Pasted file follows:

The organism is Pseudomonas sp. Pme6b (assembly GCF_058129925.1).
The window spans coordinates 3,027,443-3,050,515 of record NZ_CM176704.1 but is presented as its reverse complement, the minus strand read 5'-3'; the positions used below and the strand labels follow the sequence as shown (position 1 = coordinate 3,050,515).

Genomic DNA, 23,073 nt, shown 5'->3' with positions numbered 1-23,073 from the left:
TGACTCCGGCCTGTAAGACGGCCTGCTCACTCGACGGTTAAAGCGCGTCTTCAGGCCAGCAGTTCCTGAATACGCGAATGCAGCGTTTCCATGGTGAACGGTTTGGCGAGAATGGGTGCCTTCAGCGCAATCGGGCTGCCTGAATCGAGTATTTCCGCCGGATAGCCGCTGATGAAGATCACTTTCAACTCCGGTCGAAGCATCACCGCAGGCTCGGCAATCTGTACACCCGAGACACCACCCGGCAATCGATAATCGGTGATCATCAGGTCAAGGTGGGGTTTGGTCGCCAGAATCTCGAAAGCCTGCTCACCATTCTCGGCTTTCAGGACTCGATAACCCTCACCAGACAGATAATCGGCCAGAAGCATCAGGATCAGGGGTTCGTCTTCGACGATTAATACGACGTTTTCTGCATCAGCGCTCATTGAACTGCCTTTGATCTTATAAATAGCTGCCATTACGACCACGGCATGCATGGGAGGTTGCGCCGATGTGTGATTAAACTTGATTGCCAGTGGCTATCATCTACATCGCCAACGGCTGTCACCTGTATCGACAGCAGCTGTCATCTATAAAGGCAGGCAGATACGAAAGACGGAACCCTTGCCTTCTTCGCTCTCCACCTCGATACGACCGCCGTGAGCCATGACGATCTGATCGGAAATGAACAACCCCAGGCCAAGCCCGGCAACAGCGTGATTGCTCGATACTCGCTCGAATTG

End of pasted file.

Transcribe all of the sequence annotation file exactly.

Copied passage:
The organism is Pseudomonas sp. Pme6b (assembly GCF_058129925.1).
The window spans coordinates 3,027,443-3,050,515 of record NZ_CM176704.1 but is presented as its reverse complement, the minus strand read 5'-3'; the positions used below and the strand labels follow the sequence as shown (position 1 = coordinate 3,050,515).

Genomic DNA, 23,073 nt, shown 5'->3' with positions numbered 1-23,073 from the left:
TGACTCCGGCCTGTAAGACGGCCTGCTCACTCGACGGTTAAAGCGCGTCTTCAGGCCAGCAGTTCCTGAATACGCGAATGCAGCGTTTCCATGGTGAACGGTTTGGCGAGAATGGGTGCCTTCAGCGCAATCGGGCTGCCTGAATCGAGTATTTCCGCCGGATAGCCGCTGATGAAGATCACTTTCAACTCCGGTCGAAGCATCACCGCAGGCTCGGCAATCTGTACACCCGAGACACCACCCGGCAATCGATAATCGGTGATCATCAGGTCAAGGTGGGGTTTGGTCGCCAGAATCTCGAAAGCCTGCTCACCATTCTCGGCTTTCAGGACTCGATAACCCTCACCAGACAGATAATCGGCCAGAAGCATCAGGATCAGGGGTTCGTCTTCGACGATTAATACGACGTTTTCTGCATCAGCGCTCATTGAACTGCCTTTGATCTTATAAATAGCTGCCATTACGACCACGGCATGCATGGGAGGTTGCGCCGATGTGTGATTAAACTTGATTGCCAGTGGCTATCATCTACATCGCCAACGGCTGTCACCTGTATCGACAGCAGCTGTCATCTATAAAGGCAGGCAGATACGAAAGACGGAACCCTTGCCTTCTTCGCTCTCCACCTCGATACGACCGCCGTGAGCCATGACGATCTGATCGGAAATGAACAACCCCAGGCCAAGCCCGGCAACAGCGTGATTGCTCGATACTCGCTCGAATTG